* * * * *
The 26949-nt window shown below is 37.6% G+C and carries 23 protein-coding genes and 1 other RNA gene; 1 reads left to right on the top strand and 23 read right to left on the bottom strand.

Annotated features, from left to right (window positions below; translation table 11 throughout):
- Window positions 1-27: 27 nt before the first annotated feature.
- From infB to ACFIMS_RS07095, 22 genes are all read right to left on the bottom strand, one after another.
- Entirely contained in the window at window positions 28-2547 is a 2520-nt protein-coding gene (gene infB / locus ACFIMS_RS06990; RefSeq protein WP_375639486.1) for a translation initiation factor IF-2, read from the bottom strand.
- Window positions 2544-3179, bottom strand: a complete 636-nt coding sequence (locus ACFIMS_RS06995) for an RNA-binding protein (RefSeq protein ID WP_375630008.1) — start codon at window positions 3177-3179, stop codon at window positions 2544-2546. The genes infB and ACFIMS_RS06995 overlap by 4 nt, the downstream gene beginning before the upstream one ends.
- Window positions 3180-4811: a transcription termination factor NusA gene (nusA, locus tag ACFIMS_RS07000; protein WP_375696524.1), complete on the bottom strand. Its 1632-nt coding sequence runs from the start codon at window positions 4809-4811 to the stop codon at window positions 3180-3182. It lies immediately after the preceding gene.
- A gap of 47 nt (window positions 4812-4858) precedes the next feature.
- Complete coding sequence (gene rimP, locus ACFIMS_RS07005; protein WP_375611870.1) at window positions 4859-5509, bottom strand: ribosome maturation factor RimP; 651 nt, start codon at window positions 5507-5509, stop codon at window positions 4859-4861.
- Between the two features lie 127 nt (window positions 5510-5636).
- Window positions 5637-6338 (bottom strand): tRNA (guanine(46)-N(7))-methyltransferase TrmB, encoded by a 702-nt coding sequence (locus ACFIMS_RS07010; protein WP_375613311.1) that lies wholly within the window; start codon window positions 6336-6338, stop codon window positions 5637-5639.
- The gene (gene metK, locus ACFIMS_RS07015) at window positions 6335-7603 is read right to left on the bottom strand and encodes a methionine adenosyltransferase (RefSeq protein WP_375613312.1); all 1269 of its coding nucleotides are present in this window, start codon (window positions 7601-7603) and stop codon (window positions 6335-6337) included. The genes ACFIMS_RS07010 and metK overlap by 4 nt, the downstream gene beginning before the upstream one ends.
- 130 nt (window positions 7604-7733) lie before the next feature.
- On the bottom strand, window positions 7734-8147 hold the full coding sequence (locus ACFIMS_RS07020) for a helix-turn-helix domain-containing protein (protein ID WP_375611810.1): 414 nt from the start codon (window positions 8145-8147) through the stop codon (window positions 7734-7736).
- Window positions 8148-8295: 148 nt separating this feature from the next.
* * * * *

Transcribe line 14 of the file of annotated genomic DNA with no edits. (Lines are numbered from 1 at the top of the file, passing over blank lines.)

- On the bottom strand, window positions 7734-8147 hold the full coding sequence (locus ACFIMS_RS07020) for a helix-turn-helix domain-containing protein (protein ID WP_375611810.1): 414 nt from the start codon (window positions 8145-8147) through the stop codon (window positions 7734-7736).